6 Strategies to manage work and family in the school holidays

by | Apr 3, 2024 | Life, Mindset, Self Care

Just as I find myself settling into the rhythm of school term, feeling more at ease with managing my paid work, the school run and other activities, other parents start talking about the next school holidays! They really do come around so quickly!

School holidays are a wonderful opportunity to do fun things and spend quality time with your children, but if you still need to manage paid work, it can be stressful too. Your daily routine looks so different and while some things stop, others, like work, keep on going for many mothers and we have to figure out a way to manage that. 

Mothers often report feeling guilty and like they are neglecting both their children and their job as they try to find the right approach.

If you’re like me, you want to be present with your children, enjoying their company AND be able to do the important things for your paid job, without worrying that you’re letting your children, employer or clients down.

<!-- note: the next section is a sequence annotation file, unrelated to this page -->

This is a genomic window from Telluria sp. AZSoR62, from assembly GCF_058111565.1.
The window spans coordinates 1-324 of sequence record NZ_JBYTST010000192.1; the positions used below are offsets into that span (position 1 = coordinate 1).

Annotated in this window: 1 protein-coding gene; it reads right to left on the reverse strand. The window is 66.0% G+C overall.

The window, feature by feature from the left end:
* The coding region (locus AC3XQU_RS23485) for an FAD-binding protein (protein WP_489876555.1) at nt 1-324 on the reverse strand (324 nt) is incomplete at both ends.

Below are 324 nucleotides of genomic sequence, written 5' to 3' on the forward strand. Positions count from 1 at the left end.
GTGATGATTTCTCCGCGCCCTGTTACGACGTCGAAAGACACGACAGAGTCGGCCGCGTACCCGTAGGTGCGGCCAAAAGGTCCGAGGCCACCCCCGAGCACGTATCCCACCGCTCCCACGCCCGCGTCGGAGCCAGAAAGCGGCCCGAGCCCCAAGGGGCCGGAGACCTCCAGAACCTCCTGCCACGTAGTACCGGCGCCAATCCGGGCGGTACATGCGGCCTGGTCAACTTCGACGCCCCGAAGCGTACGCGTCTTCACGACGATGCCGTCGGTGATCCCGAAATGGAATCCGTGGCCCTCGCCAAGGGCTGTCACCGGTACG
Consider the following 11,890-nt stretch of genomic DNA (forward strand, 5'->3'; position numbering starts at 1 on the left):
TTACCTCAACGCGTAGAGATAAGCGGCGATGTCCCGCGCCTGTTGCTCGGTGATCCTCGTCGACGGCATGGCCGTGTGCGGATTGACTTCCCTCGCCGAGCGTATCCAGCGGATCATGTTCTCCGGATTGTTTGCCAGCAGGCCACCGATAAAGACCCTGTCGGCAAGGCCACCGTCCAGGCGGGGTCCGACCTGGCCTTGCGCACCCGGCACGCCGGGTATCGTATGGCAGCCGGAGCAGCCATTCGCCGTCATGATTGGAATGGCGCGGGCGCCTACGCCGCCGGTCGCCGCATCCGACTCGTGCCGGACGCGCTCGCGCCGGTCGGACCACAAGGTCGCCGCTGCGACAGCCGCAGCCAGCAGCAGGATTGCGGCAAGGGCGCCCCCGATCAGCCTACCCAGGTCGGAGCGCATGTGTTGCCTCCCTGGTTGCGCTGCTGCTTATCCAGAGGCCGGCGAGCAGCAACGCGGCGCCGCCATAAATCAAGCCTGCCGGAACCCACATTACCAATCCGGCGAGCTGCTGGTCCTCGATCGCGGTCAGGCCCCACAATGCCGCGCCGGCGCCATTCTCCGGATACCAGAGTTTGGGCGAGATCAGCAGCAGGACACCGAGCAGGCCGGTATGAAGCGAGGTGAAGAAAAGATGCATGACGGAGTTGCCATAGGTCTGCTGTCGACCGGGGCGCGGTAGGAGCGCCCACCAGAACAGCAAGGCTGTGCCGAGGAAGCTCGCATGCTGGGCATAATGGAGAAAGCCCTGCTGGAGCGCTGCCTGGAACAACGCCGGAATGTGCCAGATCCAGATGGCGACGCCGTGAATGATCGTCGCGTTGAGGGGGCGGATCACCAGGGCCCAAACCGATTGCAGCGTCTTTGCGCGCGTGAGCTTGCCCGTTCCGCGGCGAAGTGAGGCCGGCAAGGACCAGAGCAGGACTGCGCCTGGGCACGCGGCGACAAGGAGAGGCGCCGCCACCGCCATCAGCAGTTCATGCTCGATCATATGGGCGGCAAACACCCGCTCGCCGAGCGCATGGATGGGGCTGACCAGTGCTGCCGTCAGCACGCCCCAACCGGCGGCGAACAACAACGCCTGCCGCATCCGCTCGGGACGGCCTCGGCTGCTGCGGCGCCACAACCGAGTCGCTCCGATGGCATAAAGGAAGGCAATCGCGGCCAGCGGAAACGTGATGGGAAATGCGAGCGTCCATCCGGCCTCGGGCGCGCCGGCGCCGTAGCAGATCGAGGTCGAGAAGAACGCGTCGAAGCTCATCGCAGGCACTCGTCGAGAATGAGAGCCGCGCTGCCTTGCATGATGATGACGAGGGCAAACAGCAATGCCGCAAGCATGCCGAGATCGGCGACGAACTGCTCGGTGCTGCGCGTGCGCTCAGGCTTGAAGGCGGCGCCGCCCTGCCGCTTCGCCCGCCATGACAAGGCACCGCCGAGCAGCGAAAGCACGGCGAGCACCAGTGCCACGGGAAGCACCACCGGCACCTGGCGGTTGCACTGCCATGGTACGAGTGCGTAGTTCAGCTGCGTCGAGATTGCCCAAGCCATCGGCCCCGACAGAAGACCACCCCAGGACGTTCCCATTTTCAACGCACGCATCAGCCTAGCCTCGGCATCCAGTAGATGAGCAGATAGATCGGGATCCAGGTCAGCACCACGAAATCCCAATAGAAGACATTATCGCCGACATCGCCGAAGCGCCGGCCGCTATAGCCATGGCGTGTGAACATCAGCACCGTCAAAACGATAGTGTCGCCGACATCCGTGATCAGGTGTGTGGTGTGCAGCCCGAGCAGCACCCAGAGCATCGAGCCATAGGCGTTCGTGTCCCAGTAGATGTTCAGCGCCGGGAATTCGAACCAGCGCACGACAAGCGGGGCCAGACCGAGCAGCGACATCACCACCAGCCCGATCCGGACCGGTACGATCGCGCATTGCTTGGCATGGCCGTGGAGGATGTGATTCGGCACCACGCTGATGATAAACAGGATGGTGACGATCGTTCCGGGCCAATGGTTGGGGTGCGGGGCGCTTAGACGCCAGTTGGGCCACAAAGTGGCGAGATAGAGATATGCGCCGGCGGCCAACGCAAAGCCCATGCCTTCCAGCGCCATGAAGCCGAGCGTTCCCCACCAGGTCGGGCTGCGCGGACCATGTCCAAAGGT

With limited hours in the day, limited energy and attention, something has to give. We have to be realistic so we don’t set ourselves up for disappointment and guilt. We likely have to lower our expectations of ourselves and let go of any thoughts about what the perfect mum would be doing (remember, she doesn’t exist).

Every situation is different and we each need a plan that fits our own family, schedule and needs. Experimenting with different approaches will help you find what works while keeping in mind that what works will likely change as children move through different stages.

Here are some strategies that I find very useful. I invite you to consider and try them, to see if they bring more ease and enjoyment to your school holidays.